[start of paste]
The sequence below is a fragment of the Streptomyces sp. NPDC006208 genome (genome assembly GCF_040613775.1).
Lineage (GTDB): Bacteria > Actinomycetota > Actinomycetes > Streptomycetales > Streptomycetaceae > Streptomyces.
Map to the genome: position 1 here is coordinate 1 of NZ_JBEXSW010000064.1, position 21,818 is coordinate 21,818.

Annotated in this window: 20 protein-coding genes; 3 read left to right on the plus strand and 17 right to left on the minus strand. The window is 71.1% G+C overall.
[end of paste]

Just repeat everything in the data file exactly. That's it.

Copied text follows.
The sequence below is a fragment of the Streptomyces sp. NPDC006208 genome (genome assembly GCF_040613775.1).
Lineage (GTDB): Bacteria > Actinomycetota > Actinomycetes > Streptomycetales > Streptomycetaceae > Streptomyces.
Map to the genome: position 1 here is coordinate 1 of NZ_JBEXSW010000064.1, position 21,818 is coordinate 21,818.

Annotated in this window: 20 protein-coding genes; 3 read left to right on the plus strand and 17 right to left on the minus strand. The window is 71.1% G+C overall.